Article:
India tour of Sri Lanka, 2017

Long Net Sessions Don't Mean Better Preparation: Hussey

Adelaide, Jan 22 : The Indian cricket team is drawing criticism for what is being described as lack of intensity in training but it found unlikely support in Australian batsman Mike Hussey, who said the
long net sessions don t mean better preparation...
India TV News Desk 22 Jan 2012, 10:30 AM IST

Adelaide, Jan 22 : The Indian cricket team is drawing criticism for what is being described as lack of intensity in training but it found unlikely support in Australian batsman Mike Hussey, who said the visitors are experienced enough to do well without long net sessions.

Australia lead the ongoing four-Test series 3-0 and the Indians have been roundly criticised by former players such as Sunil Gavaskar for not being intense enough in their training sessions.
Even though Australia's practice sessions have been noticeably intense, Hussey didn't think that the Indians were lacking in any measure.

“Indian players are so experienced, they know their games so well, they know what they need to be ready. I don't feel laying down a few markers necessarily means (preparing better). It comes down to an individual (how they could) give off his best,” Hussey said.

It's apparent each Australian bowler has bowled with extra zip in the nets. Hussey said it's not just the bowlers, it's the way Australians have looked to train under new coach Mickey Arthur.
“I don't know if that's the motivation. Since Mickey Arthur has taken over, there is a bit of a goal to raise the bar in training standards. The intensity, throughout this summer, has been very high.

“Whether fighting for last place or not, I expect all guys to maintain intensity.”

Hussey, meanwhile, is completely enamoured with Sachin Tendulkar in the present series and feels it's “inevitable” he would get his 100th century in due course.

“He has played brilliantly. Watching him closely, his footwork, the time he has and the straight bat, both off the front and backfoot, he's playing really well. If he continues it's inevitable,” said Hussey as he shaped up for the final Test at Adelaide, beginning here on Tuesday.

“That's the way batting goes. Sometimes you are playing well but one ball, one mistake and you are back to the pavilion. I am sure to his own mind he is batting well, his bat is as broad as ever at the moment,” Hussey added.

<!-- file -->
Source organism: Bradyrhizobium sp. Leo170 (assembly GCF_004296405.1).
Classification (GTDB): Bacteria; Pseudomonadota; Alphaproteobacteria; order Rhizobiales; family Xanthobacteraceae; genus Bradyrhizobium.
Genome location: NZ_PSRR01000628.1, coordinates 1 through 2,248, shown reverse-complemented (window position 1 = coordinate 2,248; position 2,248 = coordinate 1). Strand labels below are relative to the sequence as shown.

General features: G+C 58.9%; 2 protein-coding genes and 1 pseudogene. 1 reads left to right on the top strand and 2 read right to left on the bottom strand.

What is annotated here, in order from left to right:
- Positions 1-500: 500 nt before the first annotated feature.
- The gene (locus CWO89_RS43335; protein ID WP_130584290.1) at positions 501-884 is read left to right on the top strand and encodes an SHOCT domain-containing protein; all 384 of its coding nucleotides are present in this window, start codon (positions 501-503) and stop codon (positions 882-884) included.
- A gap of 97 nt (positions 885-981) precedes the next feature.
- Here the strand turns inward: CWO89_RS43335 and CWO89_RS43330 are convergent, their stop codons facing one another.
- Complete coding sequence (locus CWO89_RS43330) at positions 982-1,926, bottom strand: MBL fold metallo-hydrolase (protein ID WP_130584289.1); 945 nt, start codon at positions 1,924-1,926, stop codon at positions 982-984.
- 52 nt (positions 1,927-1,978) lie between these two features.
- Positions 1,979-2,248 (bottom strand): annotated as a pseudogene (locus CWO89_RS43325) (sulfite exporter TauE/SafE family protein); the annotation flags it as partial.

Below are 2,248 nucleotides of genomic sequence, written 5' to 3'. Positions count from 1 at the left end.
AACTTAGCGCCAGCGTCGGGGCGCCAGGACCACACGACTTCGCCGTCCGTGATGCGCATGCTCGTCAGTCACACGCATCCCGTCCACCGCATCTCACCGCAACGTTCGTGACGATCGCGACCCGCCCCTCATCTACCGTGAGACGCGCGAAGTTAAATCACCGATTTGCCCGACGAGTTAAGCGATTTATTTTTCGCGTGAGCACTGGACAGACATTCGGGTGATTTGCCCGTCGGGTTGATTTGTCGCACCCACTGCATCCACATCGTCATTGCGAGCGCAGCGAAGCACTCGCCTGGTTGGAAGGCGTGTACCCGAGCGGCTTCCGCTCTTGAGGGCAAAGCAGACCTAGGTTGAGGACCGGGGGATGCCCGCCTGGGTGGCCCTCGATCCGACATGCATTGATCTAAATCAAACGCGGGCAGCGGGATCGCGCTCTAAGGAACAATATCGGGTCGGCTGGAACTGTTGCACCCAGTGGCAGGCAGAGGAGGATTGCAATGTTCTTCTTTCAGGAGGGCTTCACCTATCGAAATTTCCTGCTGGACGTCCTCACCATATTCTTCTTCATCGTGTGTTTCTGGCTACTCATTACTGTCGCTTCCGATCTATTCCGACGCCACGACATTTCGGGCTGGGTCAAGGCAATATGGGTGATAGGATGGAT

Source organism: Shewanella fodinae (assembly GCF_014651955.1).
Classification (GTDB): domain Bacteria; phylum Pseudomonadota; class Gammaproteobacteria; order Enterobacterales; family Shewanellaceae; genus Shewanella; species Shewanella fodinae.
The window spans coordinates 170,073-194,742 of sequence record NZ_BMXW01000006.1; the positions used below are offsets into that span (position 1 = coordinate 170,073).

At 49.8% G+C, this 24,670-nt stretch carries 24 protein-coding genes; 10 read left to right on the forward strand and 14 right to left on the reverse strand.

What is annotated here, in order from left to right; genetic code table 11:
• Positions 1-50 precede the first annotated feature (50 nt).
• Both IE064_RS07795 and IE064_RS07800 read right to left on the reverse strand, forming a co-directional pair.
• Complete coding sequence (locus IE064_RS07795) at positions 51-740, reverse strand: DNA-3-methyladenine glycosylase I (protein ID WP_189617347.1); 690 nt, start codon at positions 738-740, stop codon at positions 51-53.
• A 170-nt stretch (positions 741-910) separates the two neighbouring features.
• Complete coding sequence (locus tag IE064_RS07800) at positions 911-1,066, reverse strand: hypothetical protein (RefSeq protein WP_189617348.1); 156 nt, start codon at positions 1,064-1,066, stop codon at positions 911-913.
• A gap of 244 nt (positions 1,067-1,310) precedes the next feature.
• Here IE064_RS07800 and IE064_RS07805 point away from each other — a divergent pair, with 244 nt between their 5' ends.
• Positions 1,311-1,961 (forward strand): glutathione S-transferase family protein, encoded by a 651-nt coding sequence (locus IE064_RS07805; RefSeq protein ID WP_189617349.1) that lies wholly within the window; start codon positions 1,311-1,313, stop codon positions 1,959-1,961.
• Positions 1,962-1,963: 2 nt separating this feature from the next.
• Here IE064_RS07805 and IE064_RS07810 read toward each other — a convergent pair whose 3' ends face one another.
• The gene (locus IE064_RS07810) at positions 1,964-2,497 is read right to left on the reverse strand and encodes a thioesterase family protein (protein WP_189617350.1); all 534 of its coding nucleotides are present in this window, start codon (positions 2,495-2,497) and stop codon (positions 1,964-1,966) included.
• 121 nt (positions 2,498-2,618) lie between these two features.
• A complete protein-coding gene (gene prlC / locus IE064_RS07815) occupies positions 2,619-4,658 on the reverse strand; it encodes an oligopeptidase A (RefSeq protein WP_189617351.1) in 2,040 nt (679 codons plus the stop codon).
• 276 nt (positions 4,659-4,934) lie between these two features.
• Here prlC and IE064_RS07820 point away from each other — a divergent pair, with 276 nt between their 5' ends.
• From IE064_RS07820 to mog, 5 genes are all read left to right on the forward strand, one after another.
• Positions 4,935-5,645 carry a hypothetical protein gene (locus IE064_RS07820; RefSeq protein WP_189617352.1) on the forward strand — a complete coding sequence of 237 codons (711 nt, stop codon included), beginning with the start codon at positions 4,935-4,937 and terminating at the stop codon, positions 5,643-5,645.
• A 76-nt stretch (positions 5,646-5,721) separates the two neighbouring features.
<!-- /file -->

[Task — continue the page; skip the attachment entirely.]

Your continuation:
Tendulkar hasn't got his desired 100th century from the first three Tests of the summer and his wait has only got extended to 10 Tests and 19 innings so far. But Hussey has only admiration for the iconic cricketer as described him as “cricket god” in India.

“I don't know what he is going through mentally. I haven't scored 99 centuries though I would love to be in that position and feel the pressure. I have admired him how he's gone through his whole career. To score consistently at such a long period of time, deal with external pressures is amazing.

“He is a cricket God and yet how he handles himself in India, in a cricket-mad country, where just to walk on the street means being mobbed by thousands and thousands of people...to handle all this and put it aside and perform for India for over 20 years in international cricket is just amazing,” he said.

“He must be such a strong person mentally. I hope he bats well but his 100th century comes in the next series, not this one.”Another Indian cricketer for whom Hussey has a lot of praise is fast bowler Ishant Sharma who he feels has bowled without luck in this series.

“Ishant, if anything, has picked up little bit in pace from some spell I've faced from him in the past. He regularly touched 150 in a few of the spells in Melbourne. He bowled with real pace, at least early in the series but he bowled without luck.

“In the first two Tests, he beat the bat on numerous occasions. But the rub of the green didn't go his way. He has bowled well, may be 50-50 things haven't gone his way.Sometimes such things shape a series,” he said.

 
 
 

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